SEL Focus: Self-Management
What is Self-Management?
Self-management is an essential component of social emotional learning. Building from the foundation of self-awareness, the Collaborative for Academic, Social, and Emotional Learning (CASEL) defines self-management as, “the ability to successfully regulate one’s emotions, thoughts, and behaviors in different situations.” This regulation is achieved by effectively managing stress, controlling impulses, and motivating oneself. In short, self-management is the ability to set and work toward personal and academic goals without significant deviation.
What Skills are Associated with Self-Management?
To possess self-management, one must develop the following skills and abilities:
- Impulse control – Impulse control relates to the idea of delayed gratification. This refers to the ability to distract oneself from a desire in order to delay that impulse. Impulse control, then, is the ability to not act on immediate impulses, but rather delay that action for a period of time.
- Stress management – Stress management can occur through a variety of strategies. Teachers should expose students to several different methods through discussion and implementation. Having a solid foundation of self-awareness will allow students to determine when they are stressed so that they can implement practiced strategies with more success.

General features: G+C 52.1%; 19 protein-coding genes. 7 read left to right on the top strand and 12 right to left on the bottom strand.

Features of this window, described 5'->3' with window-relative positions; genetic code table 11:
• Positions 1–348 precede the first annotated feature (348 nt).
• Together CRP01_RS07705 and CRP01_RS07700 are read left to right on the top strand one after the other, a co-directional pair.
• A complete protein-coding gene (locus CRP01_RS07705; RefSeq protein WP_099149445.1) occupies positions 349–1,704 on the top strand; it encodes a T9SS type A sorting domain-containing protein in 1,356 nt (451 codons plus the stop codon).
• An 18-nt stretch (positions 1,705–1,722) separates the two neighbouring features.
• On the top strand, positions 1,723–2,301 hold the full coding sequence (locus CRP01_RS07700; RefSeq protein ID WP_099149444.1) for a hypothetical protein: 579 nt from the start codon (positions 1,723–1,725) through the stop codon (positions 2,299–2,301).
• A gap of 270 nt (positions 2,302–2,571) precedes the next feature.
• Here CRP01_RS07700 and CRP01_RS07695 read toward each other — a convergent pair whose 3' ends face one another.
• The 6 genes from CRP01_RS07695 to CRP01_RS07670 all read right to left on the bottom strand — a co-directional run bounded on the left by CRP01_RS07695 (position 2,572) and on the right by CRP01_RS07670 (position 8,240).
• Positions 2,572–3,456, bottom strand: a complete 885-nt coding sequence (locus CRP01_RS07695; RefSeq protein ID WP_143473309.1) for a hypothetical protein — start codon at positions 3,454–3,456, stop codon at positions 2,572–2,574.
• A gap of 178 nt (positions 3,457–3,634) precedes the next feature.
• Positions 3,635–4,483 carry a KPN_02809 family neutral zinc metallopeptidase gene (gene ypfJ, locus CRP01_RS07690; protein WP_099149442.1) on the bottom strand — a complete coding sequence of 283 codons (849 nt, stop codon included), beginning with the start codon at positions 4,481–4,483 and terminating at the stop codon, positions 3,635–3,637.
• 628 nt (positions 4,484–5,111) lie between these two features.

- Self-discipline – Self-discipline requires an individual to control one’s feelings and impulses. Also known as willpower, self-discipline allows us to ignore other stimuli in order to focus on the goal at hand and follow our plans despite distractions.
- Goal setting – Research has found that students tend to find more success when working with individually set goals. These goals, however, need to be SMART (Specific, Measurable, Attainable, Realistic, Timely) so as to better prepare students to successfully meet them.
- Self-motivation – Intrinsic motivation is a skill that is difficult to teach. Students must develop their own internal push that will keep them moving toward a goal. Having developed a specific goal is a great start to employing self-motivation. The chapter “Hill, Skill, and Will” by Seanna Moran and Howard Gardner in Lynn Meltzer’s book Executive Function in Education From Theory to Practice discusses the idea of volition through obstacles, skills necessary to surmount those obstacles, and the will that is required to find success in that process.
- Organizational skills – Organizational skills can refer to the organization of physical space and materials, mental pictures and information, and time. Keeping our work areas uncluttered, as well as storing materials in a neat and organized manner for easy access, allows for more productive work time. Filtering information to be relevant to the topic at hand with a clear big picture can help to keep us on track. Lastly, keeping track of time and being aware of time commitments can help us to meet expectations.
Strategies of Self-Management or Self-Control
The skill of self-control has been likened to a muscle. Every time we use it, it drains us a little bit. Being demanded to use it constantly will exhaust us completely and is not sustainable. Using self-control in small doses, however, helps us, over time, to build up that “muscle” so it becomes stronger and more “fit” when we need it.